Getting a new computer can be exciting, but you don’t want to damper that feeling by being left wondering what to do with your old computer. Because of the sensitive information and the potentially hazardous components inside computers, you don’t want to simply throw your computer in the regular garbage, yet you shouldn’t throw it in your regular recycling bin either.
Around the world, electronic waste (e-waste) is a growing problem, with around 40 million pounds created each year. Exposure to the various types of metals and chemicals inside computers and other electronics — such as through unsafe recycling methods used to recover certain valuable metals inside e-waste — can cause negative health and environmental effects, as the National Institute of Environmental Health Sciences explains.
However, that doesn’t mean you have to keep your old computer sitting around your house or office just to avoid it ending up in a landfill or in the wrong hands. Instead, there are safe ways to clear your information from your device and then responsibly recycle your computer.
Wipe the Data on Your Computer
Before you recycle your computer, you want to make sure that whoever uses your computer next is unable to access your data. To maximize your security, you need to go a step further than signing out of applications and sending files to the trash. Doing so may seem to clear your sensitive information from your computer, but the data may still exist on your hard drive, and it can be accessed through data recovery software by the next user.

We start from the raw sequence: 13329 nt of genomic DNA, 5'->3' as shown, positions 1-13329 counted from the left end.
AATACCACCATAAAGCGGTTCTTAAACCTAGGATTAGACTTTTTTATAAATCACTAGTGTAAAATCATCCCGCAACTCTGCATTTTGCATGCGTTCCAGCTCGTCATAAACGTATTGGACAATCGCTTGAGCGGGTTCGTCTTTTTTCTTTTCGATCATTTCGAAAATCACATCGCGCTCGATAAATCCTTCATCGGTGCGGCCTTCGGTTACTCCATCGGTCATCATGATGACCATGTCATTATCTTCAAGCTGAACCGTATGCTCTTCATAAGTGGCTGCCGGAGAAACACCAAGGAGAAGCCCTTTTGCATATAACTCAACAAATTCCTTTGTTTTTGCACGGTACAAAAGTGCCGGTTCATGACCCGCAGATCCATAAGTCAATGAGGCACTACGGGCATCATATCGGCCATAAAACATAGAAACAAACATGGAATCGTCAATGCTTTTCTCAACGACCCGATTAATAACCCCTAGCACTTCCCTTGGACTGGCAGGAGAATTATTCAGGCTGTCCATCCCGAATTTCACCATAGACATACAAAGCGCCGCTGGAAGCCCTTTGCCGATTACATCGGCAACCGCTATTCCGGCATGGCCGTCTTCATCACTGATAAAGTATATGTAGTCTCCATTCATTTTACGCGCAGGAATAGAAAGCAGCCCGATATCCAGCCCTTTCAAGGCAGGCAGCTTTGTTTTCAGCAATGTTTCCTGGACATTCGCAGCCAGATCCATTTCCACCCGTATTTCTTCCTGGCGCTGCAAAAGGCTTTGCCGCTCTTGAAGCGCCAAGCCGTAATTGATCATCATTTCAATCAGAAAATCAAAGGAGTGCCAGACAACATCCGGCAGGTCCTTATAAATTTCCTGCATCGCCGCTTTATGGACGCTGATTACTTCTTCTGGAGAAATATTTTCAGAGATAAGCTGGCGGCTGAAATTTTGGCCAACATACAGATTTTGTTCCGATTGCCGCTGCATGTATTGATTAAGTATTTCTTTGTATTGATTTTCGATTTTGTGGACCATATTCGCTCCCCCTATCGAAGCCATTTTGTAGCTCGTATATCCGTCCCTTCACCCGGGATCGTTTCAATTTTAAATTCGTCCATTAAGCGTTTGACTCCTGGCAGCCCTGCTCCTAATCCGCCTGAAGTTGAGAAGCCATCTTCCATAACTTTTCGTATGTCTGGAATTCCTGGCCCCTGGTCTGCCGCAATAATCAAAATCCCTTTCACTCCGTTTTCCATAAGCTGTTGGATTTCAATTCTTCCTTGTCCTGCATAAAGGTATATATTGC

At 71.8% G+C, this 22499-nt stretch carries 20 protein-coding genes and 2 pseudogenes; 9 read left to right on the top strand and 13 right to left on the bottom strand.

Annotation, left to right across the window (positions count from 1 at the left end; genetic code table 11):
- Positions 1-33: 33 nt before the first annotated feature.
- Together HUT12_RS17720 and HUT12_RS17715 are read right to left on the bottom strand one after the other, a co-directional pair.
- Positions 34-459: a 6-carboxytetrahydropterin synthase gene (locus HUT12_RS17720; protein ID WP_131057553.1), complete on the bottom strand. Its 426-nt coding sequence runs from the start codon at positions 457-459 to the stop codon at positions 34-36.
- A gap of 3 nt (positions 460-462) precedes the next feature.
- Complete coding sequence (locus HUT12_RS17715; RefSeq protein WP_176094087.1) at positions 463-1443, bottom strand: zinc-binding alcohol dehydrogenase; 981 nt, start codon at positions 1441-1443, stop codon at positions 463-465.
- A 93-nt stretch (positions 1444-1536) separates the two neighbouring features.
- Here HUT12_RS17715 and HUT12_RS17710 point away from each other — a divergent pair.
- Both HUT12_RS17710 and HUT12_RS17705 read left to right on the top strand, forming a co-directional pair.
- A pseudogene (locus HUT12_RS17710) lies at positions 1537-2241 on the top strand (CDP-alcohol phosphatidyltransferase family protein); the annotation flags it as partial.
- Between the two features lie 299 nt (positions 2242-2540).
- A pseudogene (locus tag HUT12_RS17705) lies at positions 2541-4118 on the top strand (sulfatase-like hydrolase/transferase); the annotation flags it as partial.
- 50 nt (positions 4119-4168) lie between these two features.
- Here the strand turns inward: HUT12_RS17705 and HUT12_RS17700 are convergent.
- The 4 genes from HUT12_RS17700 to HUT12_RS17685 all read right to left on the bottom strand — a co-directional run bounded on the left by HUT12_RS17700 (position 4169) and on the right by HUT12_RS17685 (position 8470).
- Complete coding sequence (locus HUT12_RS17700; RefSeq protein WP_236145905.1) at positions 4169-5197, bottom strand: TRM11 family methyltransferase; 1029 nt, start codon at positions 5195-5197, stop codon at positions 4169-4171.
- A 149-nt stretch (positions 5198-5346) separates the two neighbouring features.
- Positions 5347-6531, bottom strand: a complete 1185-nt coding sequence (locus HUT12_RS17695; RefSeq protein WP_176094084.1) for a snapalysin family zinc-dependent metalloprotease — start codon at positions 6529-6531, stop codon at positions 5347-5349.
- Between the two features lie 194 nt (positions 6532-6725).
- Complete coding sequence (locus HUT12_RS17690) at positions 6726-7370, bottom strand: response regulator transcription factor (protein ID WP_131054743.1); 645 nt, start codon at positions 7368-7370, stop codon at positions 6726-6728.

Instead, you need to overwrite the data on your computer, meaning your hard drive data gets replaced by essentially meaningless 1s and 0s so that recovering any files is generally not possible. While there may not be a foolproof method to completely wipe the data on your computer, a variety of different software programs exist to help you overwrite your data. Best Buy, for example, recommends using Darik’s Boot and Nuke (DBAN), or you could have a professional technician help you with the process.
When overwriting data, since the aim is to wipe everything, you will generally lose access to all your files, applications, operating system, etc. Depending on how you recycle your computer, such as if you’re donating it or selling it to a friend, you may want to re-install an operating system and certain applications, meaning you should prepare ahead of time, such as by creating a bootable clone or downloading the data and systems you need to a CD.
Determine Where You Want to Recycle the Computer
Once you’re comfortable with wiping the data from your hard drive, consider the various ways you can recycle your computer. That does not have to strictly mean giving your device to a recycling facility; it can also mean recycling your computer in the sense that you give it a new life with another user, such as by selling it or donating it.
If you would prefer to more traditionally recycle the device so the parts can be used elsewhere, look for a reputable e-waste recycler. You can often find this information through local or state government sites, as your area may have collection events for e-waste. You can also search online for stores in your area that accept e-waste. Several large retailers like Best Buy and Staples allow you to bring your old device into the store to drop off for recycling, or you may find another local store that provides that service.
When recycling laptops, you should check what type of battery you have (such as by looking up the product details for the specific make of your laptop) and see whether the retailer accepts that battery for recycling. Organizations like Call2Recycle help make it easier to find where you can safely recycle whatever type of battery you have.
Taking these steps may require a bit more work on your end in comparison to most forms of recycling, but because of the complexity and dangers of e-waste, it’s important to recycle your computer in a safe way.